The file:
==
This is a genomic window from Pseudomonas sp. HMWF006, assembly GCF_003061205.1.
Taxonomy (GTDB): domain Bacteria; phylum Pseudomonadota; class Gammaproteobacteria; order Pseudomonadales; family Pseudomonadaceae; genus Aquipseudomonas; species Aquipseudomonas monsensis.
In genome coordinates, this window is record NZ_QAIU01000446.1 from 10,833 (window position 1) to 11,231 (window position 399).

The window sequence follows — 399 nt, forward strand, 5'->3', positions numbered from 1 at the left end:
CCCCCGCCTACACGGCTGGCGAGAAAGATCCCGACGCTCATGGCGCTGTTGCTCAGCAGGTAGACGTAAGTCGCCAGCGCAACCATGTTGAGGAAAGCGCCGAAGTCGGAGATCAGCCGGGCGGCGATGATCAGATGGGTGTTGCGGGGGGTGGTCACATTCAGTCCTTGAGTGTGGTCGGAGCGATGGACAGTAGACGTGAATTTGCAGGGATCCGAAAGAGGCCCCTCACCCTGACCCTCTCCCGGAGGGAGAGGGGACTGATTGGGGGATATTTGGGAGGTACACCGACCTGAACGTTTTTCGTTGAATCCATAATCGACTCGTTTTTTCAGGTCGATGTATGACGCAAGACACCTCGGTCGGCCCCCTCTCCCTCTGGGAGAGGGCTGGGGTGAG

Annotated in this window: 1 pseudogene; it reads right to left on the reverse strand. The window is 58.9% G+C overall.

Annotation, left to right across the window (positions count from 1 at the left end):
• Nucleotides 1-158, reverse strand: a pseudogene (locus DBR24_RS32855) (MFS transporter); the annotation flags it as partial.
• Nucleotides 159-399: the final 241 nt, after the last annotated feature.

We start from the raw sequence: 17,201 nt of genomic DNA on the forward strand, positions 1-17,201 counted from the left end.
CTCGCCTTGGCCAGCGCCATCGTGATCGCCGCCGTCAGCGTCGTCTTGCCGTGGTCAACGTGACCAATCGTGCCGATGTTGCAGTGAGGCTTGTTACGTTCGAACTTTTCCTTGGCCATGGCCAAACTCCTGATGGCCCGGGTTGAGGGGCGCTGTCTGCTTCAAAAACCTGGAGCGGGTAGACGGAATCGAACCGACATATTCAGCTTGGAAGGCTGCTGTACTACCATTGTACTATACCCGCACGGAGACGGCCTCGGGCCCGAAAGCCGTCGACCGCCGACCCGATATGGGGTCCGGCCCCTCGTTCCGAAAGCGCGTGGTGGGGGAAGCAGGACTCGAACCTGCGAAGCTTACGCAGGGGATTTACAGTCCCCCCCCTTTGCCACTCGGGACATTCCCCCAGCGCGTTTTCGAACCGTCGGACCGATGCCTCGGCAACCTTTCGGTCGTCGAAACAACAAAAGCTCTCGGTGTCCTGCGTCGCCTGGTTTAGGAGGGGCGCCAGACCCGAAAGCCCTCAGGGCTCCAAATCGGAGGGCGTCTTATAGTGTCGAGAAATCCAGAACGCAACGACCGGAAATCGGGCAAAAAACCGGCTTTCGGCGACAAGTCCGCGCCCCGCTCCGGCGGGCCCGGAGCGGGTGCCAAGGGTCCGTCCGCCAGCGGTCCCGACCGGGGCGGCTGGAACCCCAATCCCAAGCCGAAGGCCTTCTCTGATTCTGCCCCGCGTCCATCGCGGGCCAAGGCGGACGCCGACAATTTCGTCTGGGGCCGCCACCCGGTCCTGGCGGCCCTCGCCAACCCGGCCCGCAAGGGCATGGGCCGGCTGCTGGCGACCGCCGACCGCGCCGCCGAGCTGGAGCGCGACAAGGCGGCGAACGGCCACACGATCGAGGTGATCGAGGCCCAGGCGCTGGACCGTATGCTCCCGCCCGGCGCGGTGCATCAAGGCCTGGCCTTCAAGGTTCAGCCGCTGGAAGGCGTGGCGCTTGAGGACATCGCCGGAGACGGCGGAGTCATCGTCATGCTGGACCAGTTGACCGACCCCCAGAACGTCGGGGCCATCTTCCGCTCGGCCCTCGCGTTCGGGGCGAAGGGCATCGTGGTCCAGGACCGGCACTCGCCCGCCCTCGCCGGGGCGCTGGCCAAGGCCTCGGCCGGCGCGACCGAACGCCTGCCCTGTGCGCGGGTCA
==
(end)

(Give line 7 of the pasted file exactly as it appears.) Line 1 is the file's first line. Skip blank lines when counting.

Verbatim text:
Annotation, left to right across the window (positions count from 1 at the left end):